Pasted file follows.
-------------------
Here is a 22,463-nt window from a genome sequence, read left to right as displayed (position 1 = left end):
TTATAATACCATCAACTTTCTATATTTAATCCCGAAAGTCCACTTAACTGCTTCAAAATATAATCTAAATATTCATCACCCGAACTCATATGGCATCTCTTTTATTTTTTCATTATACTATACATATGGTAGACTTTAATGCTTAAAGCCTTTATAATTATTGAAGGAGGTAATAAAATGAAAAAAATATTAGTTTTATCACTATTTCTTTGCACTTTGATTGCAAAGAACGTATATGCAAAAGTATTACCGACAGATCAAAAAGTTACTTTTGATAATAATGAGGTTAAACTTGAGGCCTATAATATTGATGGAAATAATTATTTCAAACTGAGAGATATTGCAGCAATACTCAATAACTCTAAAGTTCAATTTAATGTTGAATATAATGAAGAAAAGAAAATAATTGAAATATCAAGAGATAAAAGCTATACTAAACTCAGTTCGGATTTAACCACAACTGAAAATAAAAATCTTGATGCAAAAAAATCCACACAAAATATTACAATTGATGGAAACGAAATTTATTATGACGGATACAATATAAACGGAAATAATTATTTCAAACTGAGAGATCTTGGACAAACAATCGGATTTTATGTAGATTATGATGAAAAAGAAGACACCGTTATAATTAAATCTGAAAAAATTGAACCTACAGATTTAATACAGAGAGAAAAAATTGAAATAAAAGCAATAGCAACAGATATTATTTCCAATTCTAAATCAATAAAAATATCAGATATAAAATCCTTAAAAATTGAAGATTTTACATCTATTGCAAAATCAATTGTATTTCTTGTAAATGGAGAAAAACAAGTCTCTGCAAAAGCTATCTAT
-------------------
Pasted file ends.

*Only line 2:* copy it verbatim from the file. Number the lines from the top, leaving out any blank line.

TTATAATACCATCAACTTTCTATATTTAATCCCGAAAGTCCACTTAACTGCTTCAAAATATAATCTAAATATTCATCACCCGAACTCATATGGCATCTCTTTTATTTTTTCATTATACTATACATATGGTAGACTTTAATGCTTAAAGCCTTTATAATTATTGAAGGAGGTAATAAAATGAAAAAAATATTAGTTTTATCACTATTTCTTTGCACTTTGATTGCAAAGAACGTATATGCAAAAGTATTACCGACAGATCAAAAAGTTACTTTTGATAATAATGAGGTTAAACTTGAGGCCTATAATATTGATGGAAATAATTATTTCAAACTGAGAGATATTGCAGCAATACTCAATAACTCTAAAGTTCAATTTAATGTTGAATATAATGAAGAAAAGAAAATAATTGAAATATCAAGAGATAAAAGCTATACTAAACTCAGTTCGGATTTAACCACAACTGAAAATAAAAATCTTGATGCAAAAAAATCCACACAAAATATTACAATTGATGGAAACGAAATTTATTATGACGGATACAATATAAACGGAAATAATTATTTCAAACTGAGAGATCTTGGACAAACAATCGGATTTTATGTAGATTATGATGAAAAAGAAGACACCGTTATAATTAAATCTGAAAAAATTGAACCTACAGATTTAATACAGAGAGAAAAAATTGAAATAAAAGCAATAGCAACAGATATTATTTCCAATTCTAAATCAATAAAAATATCAGATATAAAATCCTTAAAAATTGAAGATTTTACATCTATTGCAAAATCAATTGTATTTCTTGTAAATGGAGAAAAACAAGTCTCTGCAAAAGCTATCTAT